I wrote about Yankees pitching prospect Humberto “Humbe” Sanchez not long ago (and you can read it right here!) when we were finishing up the “One More Thing …” series for our end-of-season organizational reviews, so I probably don’t have to go into too much detail right here about his career, his 2008 season and his great personality that comes shining through in his Arizona Fall League blog (which is also linked in that earlier GotMiLB item).
But I had the pleasure of getting to sit down again with Sanchez and conduct this more extended “Beyond the Boxscore” interview just as the AFL was winding down, and also got to see new pictures of his (and of course his lovely wife Jen’s) incredibly adorable son Aiden.
Sanchez is a thoughtful guy, a true gentleman, and a devoted family man, who was able to enjoy two amazing experiences within just a few months this summer as he witnessed Aiden’s birth in the spring and took the hill at Yankee Stadium, just a few blocks from where he grew up, in the fall.
I’m posting this Q&A today especially in honor of my “appearance” (do you call an online podcast an appearance? Or an appEARance?) this evening (Monday at 9:30 p.m.) on “A Show of Their Own”. Hosted by Bernadette Pasley and Brittany Morgan, it may sound at first like it’s just about women and their role in baseball but in fact the two hosts are diehard Yankee fans and this is an all-Yankees, all-the-time show … so Bern and Brit, here is my Yankee for you!!!
GotMiLB: Everyone has a “hidden talent.” What’s yours?
Sanchez: I like to consider myself a pretty good karaoke singer and card player. I do “On the Road Again” and “Don’t Stop Believing.” And I like to play Montana and Casino.
GotMiLB: Complete this sentence: It would surprise people to know that I …
Sanchez: Love to cook.
GotMiLB: Of what accomplishment, on or off the field, in your life are you the proudest?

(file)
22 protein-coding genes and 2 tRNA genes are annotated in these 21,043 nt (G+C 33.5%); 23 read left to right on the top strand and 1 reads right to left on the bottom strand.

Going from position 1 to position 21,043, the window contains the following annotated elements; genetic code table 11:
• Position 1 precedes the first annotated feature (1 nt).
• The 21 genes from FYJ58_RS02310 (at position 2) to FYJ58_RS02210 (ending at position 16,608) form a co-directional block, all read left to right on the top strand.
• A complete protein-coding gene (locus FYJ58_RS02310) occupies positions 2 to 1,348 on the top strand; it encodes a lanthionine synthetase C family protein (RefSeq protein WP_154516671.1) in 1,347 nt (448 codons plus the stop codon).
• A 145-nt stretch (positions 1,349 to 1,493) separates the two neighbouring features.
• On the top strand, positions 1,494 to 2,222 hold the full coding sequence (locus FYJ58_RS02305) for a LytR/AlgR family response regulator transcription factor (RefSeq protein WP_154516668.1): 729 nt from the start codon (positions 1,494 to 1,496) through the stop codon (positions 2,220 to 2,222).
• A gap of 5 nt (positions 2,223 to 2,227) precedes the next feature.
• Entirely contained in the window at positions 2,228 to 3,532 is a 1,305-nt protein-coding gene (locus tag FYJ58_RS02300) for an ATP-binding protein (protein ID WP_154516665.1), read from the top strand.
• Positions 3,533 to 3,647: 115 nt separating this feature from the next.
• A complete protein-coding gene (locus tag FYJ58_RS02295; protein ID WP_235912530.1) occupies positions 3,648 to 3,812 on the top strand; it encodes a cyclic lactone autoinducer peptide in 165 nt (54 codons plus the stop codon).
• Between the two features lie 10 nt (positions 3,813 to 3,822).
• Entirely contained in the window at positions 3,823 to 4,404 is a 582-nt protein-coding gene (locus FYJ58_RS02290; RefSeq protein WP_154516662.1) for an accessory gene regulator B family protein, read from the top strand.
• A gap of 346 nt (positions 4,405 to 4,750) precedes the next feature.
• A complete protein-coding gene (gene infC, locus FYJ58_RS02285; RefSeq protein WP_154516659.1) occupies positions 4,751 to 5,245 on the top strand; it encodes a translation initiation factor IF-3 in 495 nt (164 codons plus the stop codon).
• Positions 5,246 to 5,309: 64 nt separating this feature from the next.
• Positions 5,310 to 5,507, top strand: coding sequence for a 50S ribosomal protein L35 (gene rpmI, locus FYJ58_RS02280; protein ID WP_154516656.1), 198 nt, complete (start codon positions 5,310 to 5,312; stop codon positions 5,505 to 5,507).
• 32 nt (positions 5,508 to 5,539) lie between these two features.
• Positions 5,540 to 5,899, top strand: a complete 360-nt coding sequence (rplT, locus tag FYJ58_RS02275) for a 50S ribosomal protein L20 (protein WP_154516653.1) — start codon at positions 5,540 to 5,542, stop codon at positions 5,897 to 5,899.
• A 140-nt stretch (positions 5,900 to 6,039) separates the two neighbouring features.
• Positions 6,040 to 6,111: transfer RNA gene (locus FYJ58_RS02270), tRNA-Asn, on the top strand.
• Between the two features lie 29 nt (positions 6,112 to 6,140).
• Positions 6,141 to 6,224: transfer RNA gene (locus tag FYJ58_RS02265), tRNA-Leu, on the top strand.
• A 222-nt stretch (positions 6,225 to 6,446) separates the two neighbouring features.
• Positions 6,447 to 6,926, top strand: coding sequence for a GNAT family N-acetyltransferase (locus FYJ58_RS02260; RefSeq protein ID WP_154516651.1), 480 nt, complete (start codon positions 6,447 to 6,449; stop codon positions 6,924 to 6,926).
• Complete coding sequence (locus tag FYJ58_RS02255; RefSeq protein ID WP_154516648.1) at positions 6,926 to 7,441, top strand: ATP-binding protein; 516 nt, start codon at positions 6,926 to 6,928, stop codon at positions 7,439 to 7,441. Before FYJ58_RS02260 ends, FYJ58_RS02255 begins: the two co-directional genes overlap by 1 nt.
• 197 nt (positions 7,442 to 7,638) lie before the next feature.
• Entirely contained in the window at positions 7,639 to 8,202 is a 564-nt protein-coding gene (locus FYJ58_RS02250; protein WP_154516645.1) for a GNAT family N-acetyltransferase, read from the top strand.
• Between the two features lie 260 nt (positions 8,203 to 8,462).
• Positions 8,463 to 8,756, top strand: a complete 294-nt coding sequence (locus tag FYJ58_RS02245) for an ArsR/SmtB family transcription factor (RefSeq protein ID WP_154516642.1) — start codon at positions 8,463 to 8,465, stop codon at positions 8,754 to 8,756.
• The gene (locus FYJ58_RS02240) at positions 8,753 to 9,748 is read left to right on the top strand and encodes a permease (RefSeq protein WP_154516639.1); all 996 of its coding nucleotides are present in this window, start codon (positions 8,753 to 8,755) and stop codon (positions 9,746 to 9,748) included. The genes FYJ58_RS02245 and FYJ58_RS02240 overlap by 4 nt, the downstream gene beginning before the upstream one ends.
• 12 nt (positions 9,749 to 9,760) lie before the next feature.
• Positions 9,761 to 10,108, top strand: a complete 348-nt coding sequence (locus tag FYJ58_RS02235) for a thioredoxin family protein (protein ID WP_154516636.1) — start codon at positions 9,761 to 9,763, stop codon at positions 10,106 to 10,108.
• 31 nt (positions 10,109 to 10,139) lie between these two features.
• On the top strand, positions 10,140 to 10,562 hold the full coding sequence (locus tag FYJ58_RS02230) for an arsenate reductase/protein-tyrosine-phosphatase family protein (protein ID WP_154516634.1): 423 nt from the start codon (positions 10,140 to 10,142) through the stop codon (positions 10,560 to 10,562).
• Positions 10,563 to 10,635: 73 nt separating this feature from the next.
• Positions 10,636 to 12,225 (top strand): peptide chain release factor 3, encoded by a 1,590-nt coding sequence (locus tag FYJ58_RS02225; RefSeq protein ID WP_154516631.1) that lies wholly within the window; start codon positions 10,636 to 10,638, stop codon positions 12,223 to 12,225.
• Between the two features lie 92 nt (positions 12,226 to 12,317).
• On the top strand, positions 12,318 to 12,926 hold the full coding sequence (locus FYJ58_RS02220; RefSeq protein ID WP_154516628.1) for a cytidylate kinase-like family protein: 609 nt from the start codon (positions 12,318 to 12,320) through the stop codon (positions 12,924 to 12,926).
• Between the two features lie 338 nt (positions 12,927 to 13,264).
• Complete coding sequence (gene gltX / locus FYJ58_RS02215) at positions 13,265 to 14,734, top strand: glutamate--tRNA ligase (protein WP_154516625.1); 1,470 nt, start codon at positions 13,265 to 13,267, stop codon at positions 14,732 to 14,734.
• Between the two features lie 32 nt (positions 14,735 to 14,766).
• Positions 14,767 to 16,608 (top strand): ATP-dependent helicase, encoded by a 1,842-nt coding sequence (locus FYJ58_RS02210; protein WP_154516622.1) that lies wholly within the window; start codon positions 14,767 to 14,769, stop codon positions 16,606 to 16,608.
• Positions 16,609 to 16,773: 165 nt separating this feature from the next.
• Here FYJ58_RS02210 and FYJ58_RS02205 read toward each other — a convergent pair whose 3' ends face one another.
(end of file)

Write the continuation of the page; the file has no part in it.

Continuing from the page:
Sanchez: Coming from the area I came from (he was raised between the Dominican Republic and the Bronx in New York) and being able to be successful and be an example to other kids.
GotMiLB: What is the coolest thing you’ve ever done?
Sanchez: Being at Yankee Stadium on the last day.
GotMiLB: What do you think you’d be doing now if you weren’t playing baseball?
Sanchez: I love real estate and architecture, so something in that area.
GotMiLB: What one item have you found you cannot live without on the road?
Sanchez: My phone and my Macbook because I video chat with my family every day.
GotMiLB: Which aspect of life in the minors do you find to be the biggest challenge and why?
Sanchez: Being away from my family, and the scheduling. You miss having summers off. But other than that, I thought the bus rides were fine. Nowadays with iPods and PSPs a 10-hour bus ride isn’t a big deal.
GotMiLB: Which aspect of life in the minors has surprised you the most, in comparison to what you might have imagined before you turned pro?
Sanchez: How quickly things can change. One moment you’re best friends with a guy and the next day he’s not there. Building relationships and friendships is tough in the Minors.
GotMiLB: What is the biggest misperception that people outside of baseball have about life in the minors?
Sanchez: Some guys ask ‘when are you going to go pro’? This isn’t a hobby. But they think for a 7 o’clock game, we just show up at 6:30 and play. They don’t see the work behind it.
GotMiLB: Who is the most unusual character you’ve met in your pro baseball career?
Sanchez: (Former players) Matt Parris, my teammate my first four years, one of the most different individuals to say the least, and a kid named Dayle Campbell are the two that jump out at me.
GotMiLB: Which coach/manager have you had that you think should be in the big leagues?
Sanchez: My first year I had Randy Ready (recently one of the finalists for the Seattle manager’s job) and he was great.
GotMiLB: What is the one question you hope you never hear again?
Sanchez: Anything that has to do with my past injuries is something I’d like to never have to answer again.
GotMiLB: If you were commissioner for a day, which one rule would you change?
Sanchez: I don’t like any of the modern stuff like Questex. It takes the human aspect out of the game.
GotMiLB: Where have you played in the Minors?
Sanchez: Oneonta, N.Y.; Grand Rapids, Mich. (probably the most fun summer of my life); Lakeland, Fla.; Erie, Pa.; Toledo, Ohio; Tampa, Fla.; Trenton, N.J. for about two weeks.
GotMiLB: On your current or most recent club (we’ll go with Tampa because he wasn’t at Trenton long enough to really get the feel of it), what was your favorite thing about playing there? And is there anything you would change?
Sanchez: It’s a big city so there are plenty of places to eat. It’s not like most minor league cities where all you have is a Pizza Hut and Applebees. And I love going to the beach.